Modern-day investment banks trace their roots to post-Depression reforms in the financial system. That’s when regulators prohibited traditional commercial banks whose primary role was making loans and taking deposits from being involved in the securities business. But those lines were formally wiped away with the repeal of the Glass-Steagall Act in October 1999.
By then, Morgan Stanley, Goldman Sachs and Merrill Lynch were entrenched as the heavyweights of Wall Street. For years, CSFB had tried to break into the rarefied top tier.
It was First Boston during the 1980s, a firm that was the prototype of the aggressive suspenders-and-slicked-back-hair culture popularized in the movie “Wall Street.” In 1988, First Boston was bought out by the Zurich-based financial conglomerate Credit Suisse Group.
First Boston got a deep-pocketed partner from the deal, and Credit Suisse gained a strong foothold in the United States.
The combined CSFB went on an acquisition spree, adding smaller trading and banking firms around the world to fill holes in its areas of expertise or market share. In 1996 it had roughly 5,000 employees. By the end of 1999, that number had nearly tripled.
Leading the charge was Chief Executive Allen Wheat, a blunt-spoken expert in trading derivatives. Wheat was famous for raiding whole teams of professionals from competitors. Just as the technology sector began to hit overdrive in 1998, he hired Quattrone to run CSFB’s technology-banking group.
Philadelphia-born, Quattrone was educated at the Wharton School and Stanford University. He started work on Wall Street at Morgan Stanley. He was not a typical Wall Streeter, heading west to Silicon Valley in the early 1980s. When Quattrone arrived on the West Coast, the personal computer was making its debut, and a handful of successful companies such as Apple Computer and chipmaker Intel were riding the first wave of the tech boom.
Quattrone cultivated relationships with venture capitalists and tech executives, dressing casually and grasping technology’s growth potential before his colleagues back in New York. Eventually, he persuaded Morgan Stanley to underwrite tech-company IPO deals that were so small they would normally be ignored by the Wall Street giant.
In 1995, Quattrone took Netscape Communications public. The stock soared 107 percent on the first day and helped change the calculus.
Unlike the computer-hardware companies that provided appliances that would make work and life more efficient, the Internet threatened to scramble the foundations of commerce itself, not to mention those of its major players. The technology of the Internet and a networked world was in its infancy, but its potential seemed certain and limitless. Investors were eager.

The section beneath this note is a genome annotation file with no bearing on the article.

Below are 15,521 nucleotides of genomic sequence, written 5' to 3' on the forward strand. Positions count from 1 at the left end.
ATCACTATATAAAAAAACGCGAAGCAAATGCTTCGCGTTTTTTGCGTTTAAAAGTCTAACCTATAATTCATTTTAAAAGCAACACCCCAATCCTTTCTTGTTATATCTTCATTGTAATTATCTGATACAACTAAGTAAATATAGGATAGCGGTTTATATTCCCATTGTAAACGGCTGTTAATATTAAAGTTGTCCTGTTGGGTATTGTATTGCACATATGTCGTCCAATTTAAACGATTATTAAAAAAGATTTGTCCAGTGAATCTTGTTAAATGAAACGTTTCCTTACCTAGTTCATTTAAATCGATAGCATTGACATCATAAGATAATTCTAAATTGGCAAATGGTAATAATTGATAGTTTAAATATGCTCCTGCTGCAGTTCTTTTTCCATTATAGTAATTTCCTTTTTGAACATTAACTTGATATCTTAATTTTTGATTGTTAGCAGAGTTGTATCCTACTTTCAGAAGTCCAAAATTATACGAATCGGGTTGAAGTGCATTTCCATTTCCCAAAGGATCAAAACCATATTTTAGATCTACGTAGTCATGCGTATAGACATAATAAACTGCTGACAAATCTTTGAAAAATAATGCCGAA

A new kind of alchemy was born. The requirement for near-term profit Netscape, for example, was giving away much of its software and losing money was replaced by almost any measure of growth that hinted at the promise of domination later.
Enabling a large portion of the public to invest in these stocks minimized the risk for the financial institutions and early investors who helped launch the companies. Regardless of how a business fared, its stock usually soared high enough, and for just long enough, for many on the inside to cash out.
In 1996, Quattrone began to get antsy, according to those who worked with him. By then a Silicon Valley fixture, he believed his bosses in New York still didn’t understand tech’s potential, didn’t give him enough control and didn’t pay him enough.
“As part of the bubble, investment bankers got a lot of leverage with their employers,” said one person who knew him. “In 1996, Frank put the screws to them pretty good.”
Quattrone wanted control over the entire tech-banking universe at Morgan Stanley, including analysts who followed tech companies, according to several people familiar with his operation.
Combining authority over banking functions and research was a novel idea. Conventional wisdom held that analysts served as important checks against bankers whose compensation came from doing deals with companies regardless of their prospects.
But Quattrone, say those who worked with him, believed the relationships needed to be integrated so that a potential client with an IPO would have some assurance the bank would support it with research if it took it public.
Other banks did the same, and, as several regulators have charged, stock research was compromised or deceptive. Decisions to take companies public were reinforced by the bankers’ research units.
Quattrone’s demands were turned down by Mack, then president of Morgan Stanley. Quattrone jumped to a firm that gave him a better deal and some of the control he wanted: Deutsche Morgan Grenfell, a German-owned bank with aspirations to grow in the United States.